His is a short tale, but fast paced and professionally delivered.

Finally this first collection wraps up with “The Bride of Dr. Bravo” by co-editor Jaime Ramos. This one reveals that the main villain throughout the collection, Queen Anne Wintersmith, has a brother, Bradley, who has conspired against as well under the guise of the steampunk hero, Dr. Bravo. But his motive is in keeping his French wife, Salome, alive after she suffered radiation poisoning from the “Creeping Green.” In the end there is a climatic confrontation between the siblings that moves the tale into the world of the supernatural whereby Bradley’s wife transform into a truly mystic being of remarkable powers.  A tense, brutal yarn.

All in all “Singularity – Rise of the Posthumans,” does offer up a treasure of terrific story but in the end, there seems to be a lack of genuine connection between them, as though we’ve seen glimpses of different dwellings but the entire neighborhood in which they exist is still vague and unknown to us. In the end, this reviewer would love to see these same characters actually interact with one another and provide us with that adhesive that is so vital to a shared-world environment.  It could be prove to a challenge, but these writers, with this first entry, have all proven they are all more than capable of delivering something special.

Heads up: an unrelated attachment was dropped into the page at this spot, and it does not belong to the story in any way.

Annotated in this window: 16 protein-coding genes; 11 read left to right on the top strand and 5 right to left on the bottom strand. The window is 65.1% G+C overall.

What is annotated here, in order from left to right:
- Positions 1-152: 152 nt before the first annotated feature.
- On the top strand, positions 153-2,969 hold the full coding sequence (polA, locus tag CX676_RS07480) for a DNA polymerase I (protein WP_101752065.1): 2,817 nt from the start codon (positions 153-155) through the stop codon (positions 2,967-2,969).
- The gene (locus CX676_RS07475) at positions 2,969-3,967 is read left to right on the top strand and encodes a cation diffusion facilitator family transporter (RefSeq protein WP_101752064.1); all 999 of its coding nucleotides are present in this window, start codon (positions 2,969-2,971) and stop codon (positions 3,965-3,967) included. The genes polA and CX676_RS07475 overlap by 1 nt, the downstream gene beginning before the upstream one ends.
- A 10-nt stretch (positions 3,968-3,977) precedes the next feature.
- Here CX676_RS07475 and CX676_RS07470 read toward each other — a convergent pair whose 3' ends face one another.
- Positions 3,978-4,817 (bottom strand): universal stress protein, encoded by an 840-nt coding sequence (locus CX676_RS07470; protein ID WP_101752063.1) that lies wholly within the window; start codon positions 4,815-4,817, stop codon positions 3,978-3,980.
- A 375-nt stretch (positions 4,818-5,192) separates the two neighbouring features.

Wednesday, August 24, 2016

THE MYTH HUNTER - Curse of the Necronomicon

Curse of the Necronomicon
By Percival Constantine
Nifty Entertainment
145 pgs